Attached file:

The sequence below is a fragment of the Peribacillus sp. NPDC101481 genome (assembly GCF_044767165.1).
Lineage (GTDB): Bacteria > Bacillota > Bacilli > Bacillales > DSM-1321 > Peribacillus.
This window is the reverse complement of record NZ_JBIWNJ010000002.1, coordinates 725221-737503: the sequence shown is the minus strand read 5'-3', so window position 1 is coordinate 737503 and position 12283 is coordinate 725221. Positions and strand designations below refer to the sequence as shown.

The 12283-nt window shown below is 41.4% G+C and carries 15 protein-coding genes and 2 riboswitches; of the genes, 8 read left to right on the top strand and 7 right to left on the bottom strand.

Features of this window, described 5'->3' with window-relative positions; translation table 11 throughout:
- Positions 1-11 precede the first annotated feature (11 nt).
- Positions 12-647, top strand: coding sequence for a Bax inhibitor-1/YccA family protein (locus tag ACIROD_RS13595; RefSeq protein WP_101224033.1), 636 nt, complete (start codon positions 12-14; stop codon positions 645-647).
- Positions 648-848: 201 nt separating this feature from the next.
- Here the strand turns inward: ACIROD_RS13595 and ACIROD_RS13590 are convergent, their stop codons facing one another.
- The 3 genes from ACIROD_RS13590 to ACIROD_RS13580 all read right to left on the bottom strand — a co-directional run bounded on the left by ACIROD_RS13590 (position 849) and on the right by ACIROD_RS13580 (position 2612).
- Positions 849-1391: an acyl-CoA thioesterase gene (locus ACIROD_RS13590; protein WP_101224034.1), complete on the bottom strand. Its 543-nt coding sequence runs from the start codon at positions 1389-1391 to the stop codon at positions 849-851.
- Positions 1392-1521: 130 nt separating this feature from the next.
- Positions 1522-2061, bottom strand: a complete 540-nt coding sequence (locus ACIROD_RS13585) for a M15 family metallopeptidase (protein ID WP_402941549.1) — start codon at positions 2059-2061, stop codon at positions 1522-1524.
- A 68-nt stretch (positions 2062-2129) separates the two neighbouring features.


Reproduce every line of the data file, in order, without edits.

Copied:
The sequence below is a fragment of the Peribacillus sp. NPDC101481 genome (assembly GCF_044767165.1).
Lineage (GTDB): Bacteria > Bacillota > Bacilli > Bacillales > DSM-1321 > Peribacillus.
This window is the reverse complement of record NZ_JBIWNJ010000002.1, coordinates 725221-737503: the sequence shown is the minus strand read 5'-3', so window position 1 is coordinate 737503 and position 12283 is coordinate 725221. Positions and strand designations below refer to the sequence as shown.

The 12283-nt window shown below is 41.4% G+C and carries 15 protein-coding genes and 2 riboswitches; of the genes, 8 read left to right on the top strand and 7 right to left on the bottom strand.

Features of this window, described 5'->3' with window-relative positions; translation table 11 throughout:
- Positions 1-11 precede the first annotated feature (11 nt).
- Positions 12-647, top strand: coding sequence for a Bax inhibitor-1/YccA family protein (locus tag ACIROD_RS13595; RefSeq protein WP_101224033.1), 636 nt, complete (start codon positions 12-14; stop codon positions 645-647).
- Positions 648-848: 201 nt separating this feature from the next.
- Here the strand turns inward: ACIROD_RS13595 and ACIROD_RS13590 are convergent, their stop codons facing one another.
- The 3 genes from ACIROD_RS13590 to ACIROD_RS13580 all read right to left on the bottom strand — a co-directional run bounded on the left by ACIROD_RS13590 (position 849) and on the right by ACIROD_RS13580 (position 2612).
- Positions 849-1391: an acyl-CoA thioesterase gene (locus ACIROD_RS13590; protein WP_101224034.1), complete on the bottom strand. Its 543-nt coding sequence runs from the start codon at positions 1389-1391 to the stop codon at positions 849-851.
- Positions 1392-1521: 130 nt separating this feature from the next.
- Positions 1522-2061, bottom strand: a complete 540-nt coding sequence (locus ACIROD_RS13585) for a M15 family metallopeptidase (protein ID WP_402941549.1) — start codon at positions 2059-2061, stop codon at positions 1522-1524.
- A 68-nt stretch (positions 2062-2129) separates the two neighbouring features.